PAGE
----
Additional threads and links to articles on NFT and wallet security were shared by individuals on Twitter including:


Bharat Krymo also shared relevant crypto security tips prior to this wave of attacks.

However, as in all areas involving critical information, DO YOUR OWN RESEARCH. Studying advice from multiple sources can not only reveal established best practices, but can also reveal when some advice has become outdated. In addition, relatively timeless practices, such as not downloading files from strangers, will be communicated to your unconscious brain causing you to develop better security intuition as well.


Next Steps

As NFTS WTF DAO member Sillytuna points out, there are a variety of steps the NFT industry and adjacent companies could be taking to support the security of artists and collectors:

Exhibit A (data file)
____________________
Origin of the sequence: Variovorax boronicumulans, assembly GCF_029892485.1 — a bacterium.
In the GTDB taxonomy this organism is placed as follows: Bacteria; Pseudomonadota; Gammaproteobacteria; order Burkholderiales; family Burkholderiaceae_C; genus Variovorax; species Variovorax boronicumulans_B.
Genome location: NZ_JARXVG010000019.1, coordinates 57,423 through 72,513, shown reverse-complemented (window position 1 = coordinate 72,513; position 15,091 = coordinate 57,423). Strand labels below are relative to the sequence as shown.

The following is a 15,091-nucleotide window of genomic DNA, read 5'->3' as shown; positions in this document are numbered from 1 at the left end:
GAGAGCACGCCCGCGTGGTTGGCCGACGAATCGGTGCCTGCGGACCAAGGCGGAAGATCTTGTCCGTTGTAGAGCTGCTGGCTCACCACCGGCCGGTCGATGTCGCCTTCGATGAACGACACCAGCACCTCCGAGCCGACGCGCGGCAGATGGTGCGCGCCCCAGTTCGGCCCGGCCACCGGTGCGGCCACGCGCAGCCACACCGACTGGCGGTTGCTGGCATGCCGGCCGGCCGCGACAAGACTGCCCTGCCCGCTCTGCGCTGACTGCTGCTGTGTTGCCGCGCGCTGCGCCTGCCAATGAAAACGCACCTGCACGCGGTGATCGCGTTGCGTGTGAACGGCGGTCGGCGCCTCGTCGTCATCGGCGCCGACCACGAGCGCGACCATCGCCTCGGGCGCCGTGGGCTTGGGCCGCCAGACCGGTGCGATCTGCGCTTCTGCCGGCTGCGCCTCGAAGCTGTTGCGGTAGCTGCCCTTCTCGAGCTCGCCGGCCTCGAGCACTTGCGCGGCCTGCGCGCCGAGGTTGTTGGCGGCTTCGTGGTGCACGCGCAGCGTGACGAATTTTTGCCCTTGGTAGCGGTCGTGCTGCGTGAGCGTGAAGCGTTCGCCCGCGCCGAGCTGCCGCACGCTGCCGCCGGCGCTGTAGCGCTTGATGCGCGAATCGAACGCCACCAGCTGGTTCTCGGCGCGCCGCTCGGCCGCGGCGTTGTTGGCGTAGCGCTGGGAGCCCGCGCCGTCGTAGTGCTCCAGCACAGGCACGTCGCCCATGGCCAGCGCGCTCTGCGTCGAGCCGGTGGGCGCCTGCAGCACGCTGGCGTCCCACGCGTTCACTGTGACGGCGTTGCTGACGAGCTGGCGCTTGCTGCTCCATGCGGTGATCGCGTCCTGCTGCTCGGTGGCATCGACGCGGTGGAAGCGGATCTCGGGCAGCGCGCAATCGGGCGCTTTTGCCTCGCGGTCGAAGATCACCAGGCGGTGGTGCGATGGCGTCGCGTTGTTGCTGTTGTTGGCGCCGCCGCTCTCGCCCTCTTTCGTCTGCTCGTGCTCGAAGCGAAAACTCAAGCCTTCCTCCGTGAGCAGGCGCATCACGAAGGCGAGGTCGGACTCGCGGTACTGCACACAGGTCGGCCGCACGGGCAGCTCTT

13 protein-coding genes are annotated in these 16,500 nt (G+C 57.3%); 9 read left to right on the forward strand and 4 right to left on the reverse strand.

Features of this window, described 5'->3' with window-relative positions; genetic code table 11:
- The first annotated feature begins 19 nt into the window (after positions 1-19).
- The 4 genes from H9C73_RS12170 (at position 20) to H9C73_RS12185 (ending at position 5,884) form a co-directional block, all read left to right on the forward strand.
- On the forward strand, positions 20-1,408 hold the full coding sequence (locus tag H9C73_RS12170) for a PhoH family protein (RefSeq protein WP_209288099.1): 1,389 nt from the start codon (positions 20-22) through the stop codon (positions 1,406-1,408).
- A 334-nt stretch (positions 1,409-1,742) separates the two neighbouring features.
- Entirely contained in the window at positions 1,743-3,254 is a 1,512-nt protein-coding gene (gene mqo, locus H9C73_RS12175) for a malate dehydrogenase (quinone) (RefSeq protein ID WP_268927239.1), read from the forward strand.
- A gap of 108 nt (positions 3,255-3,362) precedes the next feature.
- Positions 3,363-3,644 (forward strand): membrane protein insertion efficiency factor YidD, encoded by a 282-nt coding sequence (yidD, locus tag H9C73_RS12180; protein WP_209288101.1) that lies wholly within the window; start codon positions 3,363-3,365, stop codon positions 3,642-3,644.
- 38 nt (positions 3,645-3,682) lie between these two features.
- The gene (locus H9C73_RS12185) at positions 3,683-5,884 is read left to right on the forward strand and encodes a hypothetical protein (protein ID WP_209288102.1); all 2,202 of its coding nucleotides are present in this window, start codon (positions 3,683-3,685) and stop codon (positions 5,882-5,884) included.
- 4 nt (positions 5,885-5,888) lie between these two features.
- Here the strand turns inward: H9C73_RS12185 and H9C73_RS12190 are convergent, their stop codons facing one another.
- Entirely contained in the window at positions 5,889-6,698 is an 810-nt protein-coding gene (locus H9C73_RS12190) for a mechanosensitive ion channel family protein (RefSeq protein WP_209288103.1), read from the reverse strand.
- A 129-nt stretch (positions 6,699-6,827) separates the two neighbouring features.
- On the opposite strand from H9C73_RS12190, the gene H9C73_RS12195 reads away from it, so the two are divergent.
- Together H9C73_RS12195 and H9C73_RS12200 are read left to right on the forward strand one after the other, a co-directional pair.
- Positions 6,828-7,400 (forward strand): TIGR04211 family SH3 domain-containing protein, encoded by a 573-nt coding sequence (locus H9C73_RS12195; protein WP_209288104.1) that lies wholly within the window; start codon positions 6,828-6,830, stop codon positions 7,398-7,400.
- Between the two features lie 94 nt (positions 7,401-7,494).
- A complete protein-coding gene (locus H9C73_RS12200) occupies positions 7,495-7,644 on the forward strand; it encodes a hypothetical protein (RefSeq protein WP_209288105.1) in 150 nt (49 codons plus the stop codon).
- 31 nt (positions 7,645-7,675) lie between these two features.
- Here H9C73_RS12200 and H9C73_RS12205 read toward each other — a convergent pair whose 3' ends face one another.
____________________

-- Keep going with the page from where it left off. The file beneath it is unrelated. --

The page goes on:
Industry associations like the Blockchain Game Alliance might put effort into establishing higher security industry standards across platforms as well as joining together in educational efforts.

We should also be contacting relevant web services and government agencies when events like these occur such as SamuelCardillo.eth notes. Though not all services and agencies will be responsive, keep in mind that we must educate them as to our concerns, and be sure to document all contacts. Such records may be useful at a later date, for example, when speaking with the press or doing follow-up reports. Note that Mintable reached out to help with information for law enforcement agencies.

The most effective response to date to attacks like those recently hitting crypto artists is for the community to rapidly spread the word when new waves of attack occur and to share educational resources. We must continue to remind newcomers of best security practices, even when such practices seem well-established and obvious, so that they might take appropriate steps. And, in all cases, we must encourage each other to DYOR in NFT Land just as we do in other settings in which we find ourselves vulnerable to malevolent forces.

[Featured image via FVCKRENDER]